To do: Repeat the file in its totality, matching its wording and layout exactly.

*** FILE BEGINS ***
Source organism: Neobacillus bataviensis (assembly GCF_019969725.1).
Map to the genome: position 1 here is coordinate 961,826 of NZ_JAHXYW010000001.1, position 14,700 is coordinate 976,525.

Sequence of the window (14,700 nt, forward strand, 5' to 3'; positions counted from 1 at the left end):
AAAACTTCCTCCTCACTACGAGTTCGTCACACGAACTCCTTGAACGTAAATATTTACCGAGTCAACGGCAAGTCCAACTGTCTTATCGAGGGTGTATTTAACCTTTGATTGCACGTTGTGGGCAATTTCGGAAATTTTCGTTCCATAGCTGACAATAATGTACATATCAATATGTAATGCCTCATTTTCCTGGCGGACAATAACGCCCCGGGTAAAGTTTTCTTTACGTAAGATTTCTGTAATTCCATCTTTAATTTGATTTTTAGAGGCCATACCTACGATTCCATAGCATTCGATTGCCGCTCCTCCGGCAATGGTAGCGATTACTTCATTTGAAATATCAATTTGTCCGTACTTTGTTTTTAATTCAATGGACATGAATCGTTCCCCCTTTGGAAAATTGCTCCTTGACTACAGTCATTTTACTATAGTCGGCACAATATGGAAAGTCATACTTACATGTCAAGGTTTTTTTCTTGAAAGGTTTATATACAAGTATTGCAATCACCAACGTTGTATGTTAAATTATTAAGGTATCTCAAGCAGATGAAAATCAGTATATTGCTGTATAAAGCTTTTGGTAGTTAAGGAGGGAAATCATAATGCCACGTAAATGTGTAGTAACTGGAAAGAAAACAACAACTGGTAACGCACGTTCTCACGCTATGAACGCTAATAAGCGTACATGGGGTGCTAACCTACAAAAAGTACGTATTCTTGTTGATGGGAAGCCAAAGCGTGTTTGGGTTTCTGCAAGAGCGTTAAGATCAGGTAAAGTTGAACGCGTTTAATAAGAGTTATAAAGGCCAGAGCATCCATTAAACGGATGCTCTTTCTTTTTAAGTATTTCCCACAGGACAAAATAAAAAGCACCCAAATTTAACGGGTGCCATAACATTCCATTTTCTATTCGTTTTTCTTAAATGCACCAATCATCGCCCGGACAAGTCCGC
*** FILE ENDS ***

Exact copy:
Source organism: Neobacillus bataviensis (assembly GCF_019969725.1).
Map to the genome: position 1 here is coordinate 961,826 of NZ_JAHXYW010000001.1, position 14,700 is coordinate 976,525.

Sequence of the window (14,700 nt, forward strand, 5' to 3'; positions counted from 1 at the left end):
AAAACTTCCTCCTCACTACGAGTTCGTCACACGAACTCCTTGAACGTAAATATTTACCGAGTCAACGGCAAGTCCAACTGTCTTATCGAGGGTGTATTTAACCTTTGATTGCACGTTGTGGGCAATTTCGGAAATTTTCGTTCCATAGCTGACAATAATGTACATATCAATATGTAATGCCTCATTTTCCTGGCGGACAATAACGCCCCGGGTAAAGTTTTCTTTACGTAAGATTTCTGTAATTCCATCTTTAATTTGATTTTTAGAGGCCATACCTACGATTCCATAGCATTCGATTGCCGCTCCTCCGGCAATGGTAGCGATTACTTCATTTGAAATATCAATTTGTCCGTACTTTGTTTTTAATTCAATGGACATGAATCGTTCCCCCTTTGGAAAATTGCTCCTTGACTACAGTCATTTTACTATAGTCGGCACAATATGGAAAGTCATACTTACATGTCAAGGTTTTTTTCTTGAAAGGTTTATATACAAGTATTGCAATCACCAACGTTGTATGTTAAATTATTAAGGTATCTCAAGCAGATGAAAATCAGTATATTGCTGTATAAAGCTTTTGGTAGTTAAGGAGGGAAATCATAATGCCACGTAAATGTGTAGTAACTGGAAAGAAAACAACAACTGGTAACGCACGTTCTCACGCTATGAACGCTAATAAGCGTACATGGGGTGCTAACCTACAAAAAGTACGTATTCTTGTTGATGGGAAGCCAAAGCGTGTTTGGGTTTCTGCAAGAGCGTTAAGATCAGGTAAAGTTGAACGCGTTTAATAAGAGTTATAAAGGCCAGAGCATCCATTAAACGGATGCTCTTTCTTTTTAAGTATTTCCCACAGGACAAAATAAAAAGCACCCAAATTTAACGGGTGCCATAACATTCCATTTTCTATTCGTTTTTCTTAAATGCACCAATCATCGCCCGGACAAGTCCGC